Life & Letters


About this Item

Title: Walt Whitman to Peter Doyle, 20 December [1876?]

Date: December 20, [1876]

Whitman Archive ID: duk.00672

Source: The Trent Collection of Whitmaniana, Duke University Rare Book, Manuscript, and Special Collections Library. The transcription presented here is derived from Walt Whitman, The Correspondence, ed. Edwin Haviland Miller (New York: New York University Press, 1961–1977), 3:70. For a description of the editorial rationale behind our treatment of the correspondence, see our statement of editorial policy.

Contributors to digital file: Kenneth M. Price, Ashley Lawson, Elizabeth Lorang, Kathryn Kruger, Zachary King, and Eric Conrad

Camden N J
Dec 201

Letter rec'd—(& very glad every way—& thanks)—I think I am really better this winter—The cold & snow & ice keep me in the house—else I should have been over to the W Phil[adelphia] depot—it would have done me good, even to have a minute, & a good hold of you once more—Nothing new in my affairs—I am doing well enough—Tell Mr & Mrs N2 I want to come to Wash once more, & I have not forgot the pictures—



1. This postcard bears the address, "Pete Doyle | M Street South | bet 4½ & 6th— | Washington | D.C." It is postmarked: "Camden | Dec | 20 | N.J."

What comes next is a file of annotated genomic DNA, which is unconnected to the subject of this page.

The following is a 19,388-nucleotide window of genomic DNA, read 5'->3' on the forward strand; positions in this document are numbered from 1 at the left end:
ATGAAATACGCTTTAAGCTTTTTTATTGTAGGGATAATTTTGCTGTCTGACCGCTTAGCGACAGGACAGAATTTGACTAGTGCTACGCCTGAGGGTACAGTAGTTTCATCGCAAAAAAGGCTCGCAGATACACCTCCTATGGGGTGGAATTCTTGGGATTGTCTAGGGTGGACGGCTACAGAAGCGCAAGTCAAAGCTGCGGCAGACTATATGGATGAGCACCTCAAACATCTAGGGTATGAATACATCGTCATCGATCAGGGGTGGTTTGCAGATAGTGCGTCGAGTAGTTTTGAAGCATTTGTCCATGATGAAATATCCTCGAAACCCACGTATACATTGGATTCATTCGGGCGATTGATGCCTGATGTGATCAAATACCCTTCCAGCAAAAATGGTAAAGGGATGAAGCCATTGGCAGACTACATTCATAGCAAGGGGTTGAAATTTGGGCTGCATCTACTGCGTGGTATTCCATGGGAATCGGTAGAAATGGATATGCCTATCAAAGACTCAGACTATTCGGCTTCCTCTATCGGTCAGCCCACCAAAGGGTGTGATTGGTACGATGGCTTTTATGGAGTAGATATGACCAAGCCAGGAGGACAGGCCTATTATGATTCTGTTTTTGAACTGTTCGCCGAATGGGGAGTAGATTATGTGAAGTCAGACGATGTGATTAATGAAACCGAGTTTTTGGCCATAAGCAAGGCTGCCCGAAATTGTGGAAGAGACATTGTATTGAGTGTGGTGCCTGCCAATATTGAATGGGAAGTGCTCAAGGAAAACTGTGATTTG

Although the executors dated this postcard 1878, 1876 seems more plausible; note the similar phraseology in Whitman's December 13, 1876 letter to Doyle and the reference to the weather in Whitman's December 20, 1876 letter to Mannahatta and Jessie Whitman. In 1877 the weather late in December, according to his Commonplace Book, was perfect, and Walt Whitman visited the Gilchrists almost daily. In 1878 there is no indication in Whitman's Commonplace Book (kept by the poet as a diary, a memorandum, and account book, this bound manuscript notebook dates from March 1876 to 30 May 1889) that Whitman wrote to Doyle, or that the weather kept Whitman indoors (note Whitman's December 23–25, 1878 letter to John Burroughs, in which Whitman wrote of going out despite "a sharp spell of cold & gusty winds here these days"). Probably Doyle had answered Whitman's December 13, 1876 letter. [back]

2. Mr. and Mrs. Nash were old Washington friends of Whitman and Doyle. The poet stayed at their home in 1875 (see Whitman's November 9, 1875 letter to Ellen O'Connor). [back]


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